I’m already nostalgic for Taiwan’s eats. The island boasts cheap, varied and generally delicious options at every corner, and often times haphazardly crammed in between the corners, too. Many outfits have a niche, one or two things that they do really well. There’s the famous green onion pancake place that can run out in an hour, or the hole in the wall you have to go to to get the yummiest bowl of noodle soup. If in doubt, just find the longest line and hope that you don’t get hangry while you wait. You won’t be disappointed.
And it’s not just me; you’d plot my enthusiasm on the low end of the food hysteria spectrum in Taiwan. While eating in a hot pot restaurant in Taipei, the TV was screening the evening news, which included on the docket some sort of story on…hot pot. Joining me for dinner was my couch surfing host, who had spent much of his adult life living in Europe and New York. His complaint about his Taiwanese friends? Too much talk about food. I suppose that’s the other side of the coin. For Taiwan to develop and sustain the sheer variety of restaurants and dishes on offer, the population’s gotta be big on thinking about eating – for better or for worse.
There were three features of eating and drinking in particular here that I thought were pretty rad.
First – it was nearly impossible to justify any complaining about a lack of greens on offer. My most common food lament on the road is that, particularly if you’re avoiding raw produce, cooked leafy greens are few and far between. You can thank a large Buddhist population, as well as historical influence from veggie lovers across China, Japan, and Taiwan’s aboriginal populations.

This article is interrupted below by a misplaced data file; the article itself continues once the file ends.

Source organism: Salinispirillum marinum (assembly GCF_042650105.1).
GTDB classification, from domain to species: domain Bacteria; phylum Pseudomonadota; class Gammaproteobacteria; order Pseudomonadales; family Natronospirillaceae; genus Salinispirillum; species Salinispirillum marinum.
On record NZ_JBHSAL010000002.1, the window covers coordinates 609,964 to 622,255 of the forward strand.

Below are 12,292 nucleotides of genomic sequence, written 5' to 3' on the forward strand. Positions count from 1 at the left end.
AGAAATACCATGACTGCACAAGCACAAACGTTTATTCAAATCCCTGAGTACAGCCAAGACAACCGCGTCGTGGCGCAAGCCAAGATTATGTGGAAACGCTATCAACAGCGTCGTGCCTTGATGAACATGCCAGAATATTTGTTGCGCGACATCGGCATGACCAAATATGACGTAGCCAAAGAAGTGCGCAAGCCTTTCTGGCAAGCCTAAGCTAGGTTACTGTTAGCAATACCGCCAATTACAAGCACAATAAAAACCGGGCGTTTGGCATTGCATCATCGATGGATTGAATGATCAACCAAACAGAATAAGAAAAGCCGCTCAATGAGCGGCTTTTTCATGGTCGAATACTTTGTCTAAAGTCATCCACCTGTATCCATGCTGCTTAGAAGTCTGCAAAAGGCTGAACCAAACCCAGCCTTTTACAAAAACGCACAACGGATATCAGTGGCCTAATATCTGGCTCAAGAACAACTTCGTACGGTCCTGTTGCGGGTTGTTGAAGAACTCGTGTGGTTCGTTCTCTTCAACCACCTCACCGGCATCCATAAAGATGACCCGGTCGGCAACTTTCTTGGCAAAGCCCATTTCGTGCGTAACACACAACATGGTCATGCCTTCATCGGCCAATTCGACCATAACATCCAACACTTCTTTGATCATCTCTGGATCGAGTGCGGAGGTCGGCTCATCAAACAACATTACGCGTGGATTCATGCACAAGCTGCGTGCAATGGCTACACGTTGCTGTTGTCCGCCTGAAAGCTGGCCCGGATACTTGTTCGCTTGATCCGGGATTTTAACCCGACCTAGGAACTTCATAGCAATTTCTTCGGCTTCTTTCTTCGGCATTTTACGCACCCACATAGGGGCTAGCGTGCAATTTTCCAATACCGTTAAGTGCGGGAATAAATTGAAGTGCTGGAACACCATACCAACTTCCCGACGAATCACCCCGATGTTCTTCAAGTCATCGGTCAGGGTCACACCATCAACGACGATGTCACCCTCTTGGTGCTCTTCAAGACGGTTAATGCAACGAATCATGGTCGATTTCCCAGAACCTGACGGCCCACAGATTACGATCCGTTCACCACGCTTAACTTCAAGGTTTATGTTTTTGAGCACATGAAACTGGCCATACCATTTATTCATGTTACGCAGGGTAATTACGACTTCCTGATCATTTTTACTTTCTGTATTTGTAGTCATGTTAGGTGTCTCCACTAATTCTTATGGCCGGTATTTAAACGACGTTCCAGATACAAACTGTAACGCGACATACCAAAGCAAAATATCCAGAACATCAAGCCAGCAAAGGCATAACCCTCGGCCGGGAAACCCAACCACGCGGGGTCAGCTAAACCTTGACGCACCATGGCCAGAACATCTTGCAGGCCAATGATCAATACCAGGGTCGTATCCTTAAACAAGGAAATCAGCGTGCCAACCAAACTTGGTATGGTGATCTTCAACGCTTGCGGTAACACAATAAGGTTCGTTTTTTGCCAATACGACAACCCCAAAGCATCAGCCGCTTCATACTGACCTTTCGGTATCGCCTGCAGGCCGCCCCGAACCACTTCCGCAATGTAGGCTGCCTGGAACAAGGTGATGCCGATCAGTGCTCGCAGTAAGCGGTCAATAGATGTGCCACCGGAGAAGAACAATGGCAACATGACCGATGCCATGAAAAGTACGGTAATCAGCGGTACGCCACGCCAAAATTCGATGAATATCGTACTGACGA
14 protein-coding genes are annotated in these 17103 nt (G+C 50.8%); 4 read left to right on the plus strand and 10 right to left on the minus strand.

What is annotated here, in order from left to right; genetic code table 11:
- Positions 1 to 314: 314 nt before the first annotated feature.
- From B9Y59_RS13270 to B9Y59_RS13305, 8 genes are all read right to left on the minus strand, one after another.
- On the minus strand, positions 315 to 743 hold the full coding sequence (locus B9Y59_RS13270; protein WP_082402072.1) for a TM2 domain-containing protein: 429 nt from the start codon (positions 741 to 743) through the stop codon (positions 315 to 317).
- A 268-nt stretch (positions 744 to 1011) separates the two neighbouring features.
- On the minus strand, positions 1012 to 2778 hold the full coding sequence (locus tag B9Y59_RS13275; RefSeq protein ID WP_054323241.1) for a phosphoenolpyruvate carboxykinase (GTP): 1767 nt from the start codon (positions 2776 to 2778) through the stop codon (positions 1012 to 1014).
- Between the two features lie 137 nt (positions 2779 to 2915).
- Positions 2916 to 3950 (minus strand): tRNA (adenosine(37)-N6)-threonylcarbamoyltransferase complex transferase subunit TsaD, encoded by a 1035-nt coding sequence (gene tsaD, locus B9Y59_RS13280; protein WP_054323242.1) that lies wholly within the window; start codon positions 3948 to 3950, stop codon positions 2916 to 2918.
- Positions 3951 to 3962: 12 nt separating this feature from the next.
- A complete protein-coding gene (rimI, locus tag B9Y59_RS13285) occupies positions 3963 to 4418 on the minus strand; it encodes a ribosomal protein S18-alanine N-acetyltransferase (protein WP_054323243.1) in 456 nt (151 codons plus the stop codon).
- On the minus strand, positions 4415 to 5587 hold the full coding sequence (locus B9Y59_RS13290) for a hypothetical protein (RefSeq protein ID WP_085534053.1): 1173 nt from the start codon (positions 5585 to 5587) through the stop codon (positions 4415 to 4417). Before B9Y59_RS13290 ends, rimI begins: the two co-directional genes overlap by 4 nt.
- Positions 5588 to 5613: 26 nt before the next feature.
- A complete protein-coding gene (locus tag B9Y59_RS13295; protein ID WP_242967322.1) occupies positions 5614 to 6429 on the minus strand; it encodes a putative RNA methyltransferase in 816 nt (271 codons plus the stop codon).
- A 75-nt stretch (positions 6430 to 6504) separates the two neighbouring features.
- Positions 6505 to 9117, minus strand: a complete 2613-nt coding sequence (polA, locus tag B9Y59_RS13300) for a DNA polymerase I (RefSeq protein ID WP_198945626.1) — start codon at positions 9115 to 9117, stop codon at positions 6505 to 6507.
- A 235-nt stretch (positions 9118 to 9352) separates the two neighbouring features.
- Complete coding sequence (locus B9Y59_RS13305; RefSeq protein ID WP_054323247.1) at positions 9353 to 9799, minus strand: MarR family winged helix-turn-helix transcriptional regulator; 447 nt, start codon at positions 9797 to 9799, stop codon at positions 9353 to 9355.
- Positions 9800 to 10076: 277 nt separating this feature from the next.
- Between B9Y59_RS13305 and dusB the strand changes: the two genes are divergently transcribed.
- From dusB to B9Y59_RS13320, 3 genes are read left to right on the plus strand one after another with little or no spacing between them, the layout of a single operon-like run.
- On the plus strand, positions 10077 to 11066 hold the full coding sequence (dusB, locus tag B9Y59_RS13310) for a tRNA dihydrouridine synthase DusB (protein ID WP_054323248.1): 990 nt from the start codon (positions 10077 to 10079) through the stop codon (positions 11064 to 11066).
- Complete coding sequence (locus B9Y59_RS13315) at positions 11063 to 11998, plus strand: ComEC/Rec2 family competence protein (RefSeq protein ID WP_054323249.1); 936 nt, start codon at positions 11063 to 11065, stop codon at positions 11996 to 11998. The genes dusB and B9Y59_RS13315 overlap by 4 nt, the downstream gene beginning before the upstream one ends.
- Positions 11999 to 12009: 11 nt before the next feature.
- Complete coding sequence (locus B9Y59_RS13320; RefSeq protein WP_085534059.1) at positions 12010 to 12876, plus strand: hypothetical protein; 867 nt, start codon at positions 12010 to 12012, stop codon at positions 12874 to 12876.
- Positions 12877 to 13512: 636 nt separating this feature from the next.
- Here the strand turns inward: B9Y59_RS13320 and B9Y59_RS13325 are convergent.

Second – the best way to eat a healthy, varied diet seemed to be to eat like a local – that is, on the cheap. Although many of the better local eateries are little more than an exposed kitchen, plastic chairs on the sidewalk and no written menu, my experience was that the food quality was consistently high and the bill was consistently low. Of course, there are also fancy, pricy restaurants aplenty. I tried however to save my indulgences for lattes. I’m wiping my tears away here in the Philippines, where shoestring dining gives you authentic but decidedly less-varied options.
Third – Cafe culture here is thriving. This would be a bit of an exception to my previous paragraph – cafes are more of an indulgence, popular with university students and those on a break from the office. If your idea of a good time involves spending hours (or minutes – they do takeaway) drinking cappucinos and eating freshly baked pastries or handmade truffles while reading, internet binging or chatting, settlements large and small in Taiwan will have you covered. In larger cities it’s even relatively easy to get your hands on an exorbitantly priced cold brew or round bean coffee, if you fancy your palate more refined.
In five weeks you can eat a lot. Here’s a few meals, snacks and drinks that were memorable.